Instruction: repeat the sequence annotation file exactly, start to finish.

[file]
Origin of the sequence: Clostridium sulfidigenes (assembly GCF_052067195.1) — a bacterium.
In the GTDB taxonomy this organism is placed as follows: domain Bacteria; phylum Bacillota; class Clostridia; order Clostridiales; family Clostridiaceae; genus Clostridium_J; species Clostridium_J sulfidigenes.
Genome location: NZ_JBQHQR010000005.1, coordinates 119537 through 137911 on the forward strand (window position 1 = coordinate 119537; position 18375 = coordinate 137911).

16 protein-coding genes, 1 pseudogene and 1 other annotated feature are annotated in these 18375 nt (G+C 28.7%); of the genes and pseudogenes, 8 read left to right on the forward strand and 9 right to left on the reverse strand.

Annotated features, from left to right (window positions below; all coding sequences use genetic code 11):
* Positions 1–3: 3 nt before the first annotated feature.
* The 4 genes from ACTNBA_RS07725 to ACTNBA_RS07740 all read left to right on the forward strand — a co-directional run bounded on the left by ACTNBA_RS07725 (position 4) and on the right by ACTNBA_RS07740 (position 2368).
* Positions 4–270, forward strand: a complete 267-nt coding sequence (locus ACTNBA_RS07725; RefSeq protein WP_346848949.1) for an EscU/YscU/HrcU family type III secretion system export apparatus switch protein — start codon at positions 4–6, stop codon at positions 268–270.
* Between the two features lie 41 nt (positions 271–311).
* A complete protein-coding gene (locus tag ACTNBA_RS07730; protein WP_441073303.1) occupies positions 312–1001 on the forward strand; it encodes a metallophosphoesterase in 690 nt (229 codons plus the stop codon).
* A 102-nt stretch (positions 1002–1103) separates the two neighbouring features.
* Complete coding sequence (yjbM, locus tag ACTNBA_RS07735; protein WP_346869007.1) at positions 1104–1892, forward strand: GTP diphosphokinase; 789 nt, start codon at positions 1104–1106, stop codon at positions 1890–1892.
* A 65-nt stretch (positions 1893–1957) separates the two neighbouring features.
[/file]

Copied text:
Origin of the sequence: Clostridium sulfidigenes (assembly GCF_052067195.1) — a bacterium.
In the GTDB taxonomy this organism is placed as follows: domain Bacteria; phylum Bacillota; class Clostridia; order Clostridiales; family Clostridiaceae; genus Clostridium_J; species Clostridium_J sulfidigenes.
Genome location: NZ_JBQHQR010000005.1, coordinates 119537 through 137911 on the forward strand (window position 1 = coordinate 119537; position 18375 = coordinate 137911).

16 protein-coding genes, 1 pseudogene and 1 other annotated feature are annotated in these 18375 nt (G+C 28.7%); of the genes and pseudogenes, 8 read left to right on the forward strand and 9 right to left on the reverse strand.

Annotated features, from left to right (window positions below; all coding sequences use genetic code 11):
* Positions 1–3: 3 nt before the first annotated feature.
* The 4 genes from ACTNBA_RS07725 to ACTNBA_RS07740 all read left to right on the forward strand — a co-directional run bounded on the left by ACTNBA_RS07725 (position 4) and on the right by ACTNBA_RS07740 (position 2368).
* Positions 4–270, forward strand: a complete 267-nt coding sequence (locus ACTNBA_RS07725; RefSeq protein WP_346848949.1) for an EscU/YscU/HrcU family type III secretion system export apparatus switch protein — start codon at positions 4–6, stop codon at positions 268–270.
* Between the two features lie 41 nt (positions 271–311).
* A complete protein-coding gene (locus tag ACTNBA_RS07730; protein WP_441073303.1) occupies positions 312–1001 on the forward strand; it encodes a metallophosphoesterase in 690 nt (229 codons plus the stop codon).
* A 102-nt stretch (positions 1002–1103) separates the two neighbouring features.
* Complete coding sequence (yjbM, locus tag ACTNBA_RS07735; protein WP_346869007.1) at positions 1104–1892, forward strand: GTP diphosphokinase; 789 nt, start codon at positions 1104–1106, stop codon at positions 1890–1892.
* A 65-nt stretch (positions 1893–1957) separates the two neighbouring features.